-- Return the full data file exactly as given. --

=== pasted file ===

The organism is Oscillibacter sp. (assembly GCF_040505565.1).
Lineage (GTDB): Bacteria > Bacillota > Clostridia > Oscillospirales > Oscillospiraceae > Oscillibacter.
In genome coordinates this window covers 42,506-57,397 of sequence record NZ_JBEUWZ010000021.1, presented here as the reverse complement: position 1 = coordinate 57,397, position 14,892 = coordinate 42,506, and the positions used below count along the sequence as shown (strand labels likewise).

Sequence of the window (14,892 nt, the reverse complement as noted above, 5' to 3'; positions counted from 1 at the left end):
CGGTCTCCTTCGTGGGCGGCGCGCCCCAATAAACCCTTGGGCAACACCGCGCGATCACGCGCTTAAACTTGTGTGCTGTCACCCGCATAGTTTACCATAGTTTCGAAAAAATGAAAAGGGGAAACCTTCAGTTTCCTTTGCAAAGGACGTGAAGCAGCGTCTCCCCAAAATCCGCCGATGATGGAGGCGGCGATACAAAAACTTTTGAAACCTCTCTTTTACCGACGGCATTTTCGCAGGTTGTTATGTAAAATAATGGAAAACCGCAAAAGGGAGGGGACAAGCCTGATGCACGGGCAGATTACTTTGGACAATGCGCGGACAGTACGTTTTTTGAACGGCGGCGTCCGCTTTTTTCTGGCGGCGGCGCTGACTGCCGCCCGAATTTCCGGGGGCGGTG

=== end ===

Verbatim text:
The organism is Oscillibacter sp. (assembly GCF_040505565.1).
Lineage (GTDB): Bacteria > Bacillota > Clostridia > Oscillospirales > Oscillospiraceae > Oscillibacter.
In genome coordinates this window covers 42,506-57,397 of sequence record NZ_JBEUWZ010000021.1, presented here as the reverse complement: position 1 = coordinate 57,397, position 14,892 = coordinate 42,506, and the positions used below count along the sequence as shown (strand labels likewise).

Sequence of the window (14,892 nt, the reverse complement as noted above, 5' to 3'; positions counted from 1 at the left end):
CGGTCTCCTTCGTGGGCGGCGCGCCCCAATAAACCCTTGGGCAACACCGCGCGATCACGCGCTTAAACTTGTGTGCTGTCACCCGCATAGTTTACCATAGTTTCGAAAAAATGAAAAGGGGAAACCTTCAGTTTCCTTTGCAAAGGACGTGAAGCAGCGTCTCCCCAAAATCCGCCGATGATGGAGGCGGCGATACAAAAACTTTTGAAACCTCTCTTTTACCGACGGCATTTTCGCAGGTTGTTATGTAAAATAATGGAAAACCGCAAAAGGGAGGGGACAAGCCTGATGCACGGGCAGATTACTTTGGACAATGCGCGGACAGTACGTTTTTTGAACGGCGGCGTCCGCTTTTTTCTGGCGGCGGCGCTGACTGCCGCCCGAATTTCCGGGGGCGGTG